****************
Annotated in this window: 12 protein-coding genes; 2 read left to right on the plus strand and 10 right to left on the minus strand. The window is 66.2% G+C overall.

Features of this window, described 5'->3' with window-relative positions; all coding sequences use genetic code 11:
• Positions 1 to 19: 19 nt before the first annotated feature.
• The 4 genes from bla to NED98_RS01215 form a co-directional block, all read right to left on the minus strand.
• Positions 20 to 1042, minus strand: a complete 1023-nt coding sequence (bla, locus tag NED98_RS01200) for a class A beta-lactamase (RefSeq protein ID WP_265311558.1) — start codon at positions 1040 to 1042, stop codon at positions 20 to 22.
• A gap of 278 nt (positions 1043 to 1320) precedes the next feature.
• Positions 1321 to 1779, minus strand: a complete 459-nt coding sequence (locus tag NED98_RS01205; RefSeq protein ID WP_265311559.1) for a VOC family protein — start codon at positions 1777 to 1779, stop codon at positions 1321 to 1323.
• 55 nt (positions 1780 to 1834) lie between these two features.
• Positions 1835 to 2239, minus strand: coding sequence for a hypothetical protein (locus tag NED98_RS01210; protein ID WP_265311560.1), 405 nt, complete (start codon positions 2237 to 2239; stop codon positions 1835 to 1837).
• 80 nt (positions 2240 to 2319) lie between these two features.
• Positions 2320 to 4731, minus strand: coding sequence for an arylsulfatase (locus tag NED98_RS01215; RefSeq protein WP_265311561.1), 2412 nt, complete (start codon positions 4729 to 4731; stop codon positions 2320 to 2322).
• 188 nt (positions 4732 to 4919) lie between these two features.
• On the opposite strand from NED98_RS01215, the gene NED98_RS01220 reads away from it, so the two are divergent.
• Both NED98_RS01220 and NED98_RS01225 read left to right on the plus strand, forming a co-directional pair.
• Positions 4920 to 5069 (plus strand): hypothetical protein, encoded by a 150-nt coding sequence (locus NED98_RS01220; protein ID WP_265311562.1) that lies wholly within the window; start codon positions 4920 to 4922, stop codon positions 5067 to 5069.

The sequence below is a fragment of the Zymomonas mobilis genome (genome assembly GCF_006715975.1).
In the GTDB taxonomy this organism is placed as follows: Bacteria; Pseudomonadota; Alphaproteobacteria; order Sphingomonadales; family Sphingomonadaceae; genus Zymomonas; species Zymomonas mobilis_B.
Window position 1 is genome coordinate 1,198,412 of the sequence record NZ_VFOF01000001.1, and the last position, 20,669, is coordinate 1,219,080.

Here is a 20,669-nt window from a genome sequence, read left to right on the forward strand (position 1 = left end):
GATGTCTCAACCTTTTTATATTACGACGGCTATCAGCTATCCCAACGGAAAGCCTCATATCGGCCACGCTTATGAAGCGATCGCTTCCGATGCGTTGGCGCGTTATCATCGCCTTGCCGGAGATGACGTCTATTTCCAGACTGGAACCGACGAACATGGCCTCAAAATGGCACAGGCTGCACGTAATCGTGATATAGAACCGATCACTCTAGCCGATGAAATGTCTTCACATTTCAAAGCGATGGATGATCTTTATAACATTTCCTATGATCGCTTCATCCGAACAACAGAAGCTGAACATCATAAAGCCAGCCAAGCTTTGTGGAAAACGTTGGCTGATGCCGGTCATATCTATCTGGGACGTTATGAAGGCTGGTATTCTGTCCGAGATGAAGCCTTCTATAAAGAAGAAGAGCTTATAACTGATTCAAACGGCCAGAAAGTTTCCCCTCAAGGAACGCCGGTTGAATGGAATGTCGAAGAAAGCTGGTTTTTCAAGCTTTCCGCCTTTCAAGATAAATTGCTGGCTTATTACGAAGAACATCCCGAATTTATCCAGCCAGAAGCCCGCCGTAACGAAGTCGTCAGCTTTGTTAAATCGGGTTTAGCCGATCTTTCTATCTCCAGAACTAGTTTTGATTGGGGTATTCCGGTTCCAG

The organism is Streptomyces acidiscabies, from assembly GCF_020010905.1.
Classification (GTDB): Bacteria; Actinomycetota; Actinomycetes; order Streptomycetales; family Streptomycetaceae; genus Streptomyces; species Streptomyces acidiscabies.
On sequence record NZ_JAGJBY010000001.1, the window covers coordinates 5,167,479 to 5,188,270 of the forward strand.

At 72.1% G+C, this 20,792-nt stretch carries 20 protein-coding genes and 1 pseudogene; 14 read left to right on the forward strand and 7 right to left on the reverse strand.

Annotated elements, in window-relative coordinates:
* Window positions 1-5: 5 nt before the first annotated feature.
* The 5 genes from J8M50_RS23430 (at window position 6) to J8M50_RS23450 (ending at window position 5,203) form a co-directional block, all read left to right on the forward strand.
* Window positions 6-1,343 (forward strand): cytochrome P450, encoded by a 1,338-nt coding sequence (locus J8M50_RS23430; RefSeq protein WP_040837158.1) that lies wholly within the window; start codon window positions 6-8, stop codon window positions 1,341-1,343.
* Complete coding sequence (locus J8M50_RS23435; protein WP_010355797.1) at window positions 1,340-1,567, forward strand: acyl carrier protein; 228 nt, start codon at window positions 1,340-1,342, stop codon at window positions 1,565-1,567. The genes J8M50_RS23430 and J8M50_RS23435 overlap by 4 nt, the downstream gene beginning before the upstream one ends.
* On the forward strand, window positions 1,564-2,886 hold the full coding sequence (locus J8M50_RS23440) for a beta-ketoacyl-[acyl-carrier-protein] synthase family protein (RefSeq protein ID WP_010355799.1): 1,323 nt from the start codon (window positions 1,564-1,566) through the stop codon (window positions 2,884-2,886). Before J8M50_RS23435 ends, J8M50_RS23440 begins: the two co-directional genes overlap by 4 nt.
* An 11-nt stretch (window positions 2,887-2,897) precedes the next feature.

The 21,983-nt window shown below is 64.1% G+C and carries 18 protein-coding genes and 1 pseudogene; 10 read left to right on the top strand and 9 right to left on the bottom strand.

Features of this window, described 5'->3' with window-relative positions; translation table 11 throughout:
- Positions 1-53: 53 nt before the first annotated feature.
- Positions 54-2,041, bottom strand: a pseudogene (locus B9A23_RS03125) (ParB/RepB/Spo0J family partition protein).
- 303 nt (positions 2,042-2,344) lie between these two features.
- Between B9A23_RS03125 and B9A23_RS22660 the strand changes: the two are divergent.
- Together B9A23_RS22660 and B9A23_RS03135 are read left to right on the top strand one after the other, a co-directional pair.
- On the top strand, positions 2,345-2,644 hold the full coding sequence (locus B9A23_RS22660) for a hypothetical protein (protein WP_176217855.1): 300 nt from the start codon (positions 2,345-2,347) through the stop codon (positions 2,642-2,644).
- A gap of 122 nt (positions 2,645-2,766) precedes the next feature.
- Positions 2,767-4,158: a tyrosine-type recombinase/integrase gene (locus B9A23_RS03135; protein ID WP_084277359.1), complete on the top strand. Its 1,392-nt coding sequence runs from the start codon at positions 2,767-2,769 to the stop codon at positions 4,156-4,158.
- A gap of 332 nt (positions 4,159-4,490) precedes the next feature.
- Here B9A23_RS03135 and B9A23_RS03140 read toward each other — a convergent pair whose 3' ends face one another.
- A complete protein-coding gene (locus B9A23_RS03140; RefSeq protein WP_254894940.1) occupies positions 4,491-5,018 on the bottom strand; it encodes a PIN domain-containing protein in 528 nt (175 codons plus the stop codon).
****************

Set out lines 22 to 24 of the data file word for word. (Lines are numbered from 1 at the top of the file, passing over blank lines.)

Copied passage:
Classification (GTDB): Bacteria; Actinomycetota; Actinomycetes; order Streptomycetales; family Streptomycetaceae; genus Streptomyces; species Streptomyces acidiscabies.
On sequence record NZ_JAGJBY010000001.1, the window covers coordinates 5,167,479 to 5,188,270 of the forward strand.

At 72.1% G+C, this 20,792-nt stretch carries 20 protein-coding genes and 1 pseudogene; 14 read left to right on the forward strand and 7 right to left on the reverse strand.